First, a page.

Read more: Queen Elizabeth sets May date for Royal visit to Ireland
Ireland is fast becoming the land of the Royal tourists after a whistle-stop tour of Belfast by Britain’s Prince William and his fiancé Kate Middleton.

The pair made a surprise trip to the North on Tuesday, just weeks before the May visit of Queen Elizabeth to Dublin.

Beaming bride-to-be Kate even engaged in the ancient Irish – and very Catholic – tradition of pancake tossing, a ritual designed to celebrate the imminent arrival of Lent.

Middleton joined in with a group of school-children raising funds for the fight against cancer at a pancake tossing event outside City Hall in Belfast.

Security was tight for the visit, kept secret until the last minute by Buckingham Palace and the Northern Ireland office.

The happy couple showed no sign of pre-wedding nerves as they chatted openly with crowds at a number of events across the city.

One County Down housewife even brought ‘bride’ and ‘groom’ caps for the Prince and his fiancé who will be married next month.

“Prince William politely declined. He said his mother would not appreciate him wearing the hat,” Heather Lindsay told the Irish Independent.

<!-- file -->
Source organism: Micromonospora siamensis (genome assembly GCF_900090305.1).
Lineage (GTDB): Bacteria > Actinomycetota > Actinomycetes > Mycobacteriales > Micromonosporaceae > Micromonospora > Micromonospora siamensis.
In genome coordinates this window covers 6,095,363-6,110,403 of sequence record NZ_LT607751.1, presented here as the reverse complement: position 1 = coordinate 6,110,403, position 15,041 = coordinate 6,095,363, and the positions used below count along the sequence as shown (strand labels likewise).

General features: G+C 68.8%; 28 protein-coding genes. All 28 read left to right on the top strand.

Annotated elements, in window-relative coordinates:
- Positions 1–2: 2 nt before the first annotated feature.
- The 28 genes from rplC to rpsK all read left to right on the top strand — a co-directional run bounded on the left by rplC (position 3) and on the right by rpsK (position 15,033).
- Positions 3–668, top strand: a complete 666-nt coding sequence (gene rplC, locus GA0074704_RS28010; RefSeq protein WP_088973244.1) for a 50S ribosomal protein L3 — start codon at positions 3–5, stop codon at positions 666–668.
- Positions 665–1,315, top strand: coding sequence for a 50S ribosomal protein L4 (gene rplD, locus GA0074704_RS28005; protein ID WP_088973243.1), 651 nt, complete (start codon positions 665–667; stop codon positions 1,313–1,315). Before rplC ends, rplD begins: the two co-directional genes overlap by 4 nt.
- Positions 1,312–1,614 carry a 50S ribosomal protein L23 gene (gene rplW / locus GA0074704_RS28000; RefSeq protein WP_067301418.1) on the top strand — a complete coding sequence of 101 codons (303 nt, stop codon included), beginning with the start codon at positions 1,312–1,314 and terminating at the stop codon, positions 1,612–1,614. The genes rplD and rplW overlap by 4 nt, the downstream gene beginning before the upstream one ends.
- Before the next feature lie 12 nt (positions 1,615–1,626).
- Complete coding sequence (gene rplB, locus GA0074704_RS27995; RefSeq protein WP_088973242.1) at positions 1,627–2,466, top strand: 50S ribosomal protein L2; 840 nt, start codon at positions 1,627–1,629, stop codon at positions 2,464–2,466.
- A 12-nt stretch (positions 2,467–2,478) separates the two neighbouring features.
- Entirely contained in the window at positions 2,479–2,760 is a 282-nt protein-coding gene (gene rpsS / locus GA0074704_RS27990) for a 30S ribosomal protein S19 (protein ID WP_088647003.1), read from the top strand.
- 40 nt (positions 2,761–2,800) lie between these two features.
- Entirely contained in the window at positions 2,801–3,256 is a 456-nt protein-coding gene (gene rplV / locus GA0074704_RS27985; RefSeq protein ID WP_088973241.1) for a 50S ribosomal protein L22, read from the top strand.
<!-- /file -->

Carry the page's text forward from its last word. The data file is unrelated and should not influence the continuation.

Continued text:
“I told Kate I am also planning for a big wedding for my daughter Laura Ann as well. I told her not to lose any more weight. She laughed and said it was all part of the wedding planning.”

Gloria Lowry, from Carrickfergus, Co Antrim, added: “My little heart is beating 90 to the dozen after meeting Kate. She is absolutely beautiful and William is so handsome. They make a perfect couple.”

As well as visiting a local agricultural college, the pair met Belfast Lord Mayor Pat Convery, Olympic hero Mary Peters, the lord lieutenant of Belfast, and Northern Ireland Secretary Owen Paterson. First Minister Peter Robinson also met the Royal couple.

“I think it’s tremendous and it’s good to see the young couple together. You can see how excited everybody is to see them,” said the Northern Ireland leader.

“It was unfortunate that the visit was not widely known beforehand because you would have had thousands of people here to greet them and to wish them well.

“It will be good to have them back as a royal couple in the future. I think they have seen a good side of Northern Ireland today.”

Nationalist politician Alasdair McDonnell also met the Royals at the Youth Action group’s city centre office.

McDonell said: “While these royal events are very important to those that are unionist, equally those of us that are nationalist can recognize them honestly and positively and are not threatened by them in any way.

“I think it is important that those of us who see ourselves as Irish can welcome any dignitary coming here.”

Read more: Queen Elizabeth sets May date for Royal visit to Ireland


Prince William and Kate Middleton's official engagement photo